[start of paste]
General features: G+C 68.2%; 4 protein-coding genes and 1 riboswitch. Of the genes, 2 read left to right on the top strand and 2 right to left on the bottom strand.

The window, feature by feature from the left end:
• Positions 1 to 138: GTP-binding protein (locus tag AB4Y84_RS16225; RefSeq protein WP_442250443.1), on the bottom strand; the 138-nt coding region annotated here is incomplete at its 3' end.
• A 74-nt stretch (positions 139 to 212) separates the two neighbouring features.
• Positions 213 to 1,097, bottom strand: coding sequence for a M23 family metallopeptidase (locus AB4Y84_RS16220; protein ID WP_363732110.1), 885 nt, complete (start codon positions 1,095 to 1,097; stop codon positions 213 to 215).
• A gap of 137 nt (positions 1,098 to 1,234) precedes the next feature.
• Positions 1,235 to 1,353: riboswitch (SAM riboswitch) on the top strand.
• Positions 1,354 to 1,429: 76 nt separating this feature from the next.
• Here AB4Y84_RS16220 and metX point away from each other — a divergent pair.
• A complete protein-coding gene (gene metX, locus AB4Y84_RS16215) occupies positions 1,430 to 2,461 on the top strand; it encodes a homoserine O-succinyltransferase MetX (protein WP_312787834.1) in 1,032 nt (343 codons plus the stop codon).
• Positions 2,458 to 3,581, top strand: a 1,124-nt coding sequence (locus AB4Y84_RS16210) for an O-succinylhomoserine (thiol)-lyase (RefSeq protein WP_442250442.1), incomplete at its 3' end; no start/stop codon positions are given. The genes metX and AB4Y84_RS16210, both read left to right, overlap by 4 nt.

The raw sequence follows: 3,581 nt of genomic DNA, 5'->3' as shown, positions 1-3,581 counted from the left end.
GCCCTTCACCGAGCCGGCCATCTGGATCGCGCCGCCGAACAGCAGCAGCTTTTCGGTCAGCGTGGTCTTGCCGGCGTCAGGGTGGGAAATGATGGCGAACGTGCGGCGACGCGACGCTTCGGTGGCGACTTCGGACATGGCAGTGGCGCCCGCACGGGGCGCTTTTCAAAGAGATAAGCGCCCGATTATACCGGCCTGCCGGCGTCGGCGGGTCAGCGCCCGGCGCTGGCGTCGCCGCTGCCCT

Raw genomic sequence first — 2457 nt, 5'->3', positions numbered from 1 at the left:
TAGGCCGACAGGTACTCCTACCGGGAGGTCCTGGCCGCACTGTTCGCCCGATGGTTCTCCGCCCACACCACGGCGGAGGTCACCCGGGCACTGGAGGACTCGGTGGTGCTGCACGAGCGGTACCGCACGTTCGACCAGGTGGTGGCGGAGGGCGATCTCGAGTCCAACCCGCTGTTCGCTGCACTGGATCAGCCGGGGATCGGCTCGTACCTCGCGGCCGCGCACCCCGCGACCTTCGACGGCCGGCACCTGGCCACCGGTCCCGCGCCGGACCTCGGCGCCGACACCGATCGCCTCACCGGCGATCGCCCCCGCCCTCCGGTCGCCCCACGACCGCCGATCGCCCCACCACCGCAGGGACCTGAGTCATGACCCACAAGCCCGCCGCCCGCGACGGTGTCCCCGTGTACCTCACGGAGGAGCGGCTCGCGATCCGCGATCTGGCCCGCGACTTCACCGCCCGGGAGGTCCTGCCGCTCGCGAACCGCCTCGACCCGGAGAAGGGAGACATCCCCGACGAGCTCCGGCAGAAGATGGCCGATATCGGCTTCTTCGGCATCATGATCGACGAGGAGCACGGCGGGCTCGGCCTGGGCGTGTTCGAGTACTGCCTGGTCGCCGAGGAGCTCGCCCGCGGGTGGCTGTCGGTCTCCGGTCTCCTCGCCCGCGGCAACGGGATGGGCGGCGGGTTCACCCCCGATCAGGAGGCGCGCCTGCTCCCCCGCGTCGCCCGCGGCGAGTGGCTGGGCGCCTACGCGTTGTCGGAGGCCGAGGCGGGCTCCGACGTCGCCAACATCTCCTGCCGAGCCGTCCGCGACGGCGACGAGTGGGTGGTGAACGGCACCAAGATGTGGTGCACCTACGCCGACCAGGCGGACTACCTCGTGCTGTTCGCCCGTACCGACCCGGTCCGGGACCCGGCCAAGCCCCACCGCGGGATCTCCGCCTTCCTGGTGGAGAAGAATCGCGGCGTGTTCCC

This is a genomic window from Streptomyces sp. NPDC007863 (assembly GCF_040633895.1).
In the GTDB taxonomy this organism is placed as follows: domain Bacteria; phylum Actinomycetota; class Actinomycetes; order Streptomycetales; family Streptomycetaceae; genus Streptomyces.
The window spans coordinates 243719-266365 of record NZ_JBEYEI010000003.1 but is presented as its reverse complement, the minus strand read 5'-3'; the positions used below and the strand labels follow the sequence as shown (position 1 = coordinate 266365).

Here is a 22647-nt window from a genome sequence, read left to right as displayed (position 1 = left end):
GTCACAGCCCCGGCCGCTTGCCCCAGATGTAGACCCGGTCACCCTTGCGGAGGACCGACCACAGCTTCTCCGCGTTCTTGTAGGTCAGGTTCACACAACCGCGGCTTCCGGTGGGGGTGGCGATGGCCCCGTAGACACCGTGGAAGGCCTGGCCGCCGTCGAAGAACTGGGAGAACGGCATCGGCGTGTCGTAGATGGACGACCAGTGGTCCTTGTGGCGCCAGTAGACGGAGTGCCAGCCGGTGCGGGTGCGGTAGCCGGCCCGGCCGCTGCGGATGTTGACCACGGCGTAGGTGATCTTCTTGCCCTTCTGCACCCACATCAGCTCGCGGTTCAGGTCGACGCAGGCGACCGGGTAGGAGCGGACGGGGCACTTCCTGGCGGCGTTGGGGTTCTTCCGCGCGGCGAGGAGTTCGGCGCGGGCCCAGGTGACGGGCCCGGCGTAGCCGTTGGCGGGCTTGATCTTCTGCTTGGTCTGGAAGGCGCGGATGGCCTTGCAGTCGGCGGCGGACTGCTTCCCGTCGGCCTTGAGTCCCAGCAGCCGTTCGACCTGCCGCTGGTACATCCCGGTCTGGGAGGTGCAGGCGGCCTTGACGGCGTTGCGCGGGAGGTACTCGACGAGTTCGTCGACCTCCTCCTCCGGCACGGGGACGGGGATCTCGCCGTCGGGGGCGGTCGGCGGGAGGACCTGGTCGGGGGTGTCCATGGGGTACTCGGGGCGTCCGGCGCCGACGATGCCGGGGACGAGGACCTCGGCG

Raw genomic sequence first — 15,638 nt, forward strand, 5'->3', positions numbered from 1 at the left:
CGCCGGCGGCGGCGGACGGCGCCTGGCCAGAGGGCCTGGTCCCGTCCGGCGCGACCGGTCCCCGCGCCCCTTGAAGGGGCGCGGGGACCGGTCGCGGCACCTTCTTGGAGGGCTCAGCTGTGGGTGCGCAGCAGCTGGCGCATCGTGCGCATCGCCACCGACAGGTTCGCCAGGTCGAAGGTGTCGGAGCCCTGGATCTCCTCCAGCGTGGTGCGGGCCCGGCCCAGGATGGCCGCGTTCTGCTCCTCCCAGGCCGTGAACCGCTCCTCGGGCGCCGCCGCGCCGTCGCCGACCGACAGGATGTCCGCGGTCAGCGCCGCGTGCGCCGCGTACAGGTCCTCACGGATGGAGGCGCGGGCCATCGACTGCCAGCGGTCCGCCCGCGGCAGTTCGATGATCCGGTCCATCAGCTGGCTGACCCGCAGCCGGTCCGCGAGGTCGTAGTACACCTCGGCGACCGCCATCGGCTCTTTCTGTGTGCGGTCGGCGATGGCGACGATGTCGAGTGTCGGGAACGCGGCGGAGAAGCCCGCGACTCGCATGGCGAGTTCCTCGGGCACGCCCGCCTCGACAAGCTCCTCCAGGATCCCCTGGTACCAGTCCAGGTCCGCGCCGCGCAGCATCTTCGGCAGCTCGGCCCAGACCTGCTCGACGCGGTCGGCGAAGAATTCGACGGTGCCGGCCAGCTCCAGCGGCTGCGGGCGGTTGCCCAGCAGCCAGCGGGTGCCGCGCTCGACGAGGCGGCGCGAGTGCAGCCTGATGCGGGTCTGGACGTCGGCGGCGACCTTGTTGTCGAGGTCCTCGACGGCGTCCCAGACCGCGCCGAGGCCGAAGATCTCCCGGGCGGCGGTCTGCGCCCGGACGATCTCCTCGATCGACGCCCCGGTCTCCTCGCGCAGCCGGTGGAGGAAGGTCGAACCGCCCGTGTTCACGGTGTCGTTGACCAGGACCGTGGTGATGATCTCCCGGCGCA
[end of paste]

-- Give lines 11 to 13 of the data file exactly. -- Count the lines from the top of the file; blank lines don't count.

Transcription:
• Positions 2,458 to 3,581, top strand: a 1,124-nt coding sequence (locus AB4Y84_RS16210) for an O-succinylhomoserine (thiol)-lyase (RefSeq protein WP_442250442.1), incomplete at its 3' end; no start/stop codon positions are given. The genes metX and AB4Y84_RS16210, both read left to right, overlap by 4 nt.

The raw sequence follows: 3,581 nt of genomic DNA, 5'->3' as shown, positions 1-3,581 counted from the left end.
GCCCTTCACCGAGCCGGCCATCTGGATCGCGCCGCCGAACAGCAGCAGCTTTTCGGTCAGCGTGGTCTTGCCGGCGTCAGGGTGGGAAATGATGGCGAACGTGCGGCGACGCGACGCTTCGGTGGCGACTTCGGACATGGCAGTGGCGCCCGCACGGGGCGCTTTTCAAAGAGATAAGCGCCCGATTATACCGGCCTGCCGGCGTCGGCGGGTCAGCGCCCGGCGCTGGCGTCGCCGCTGCCCT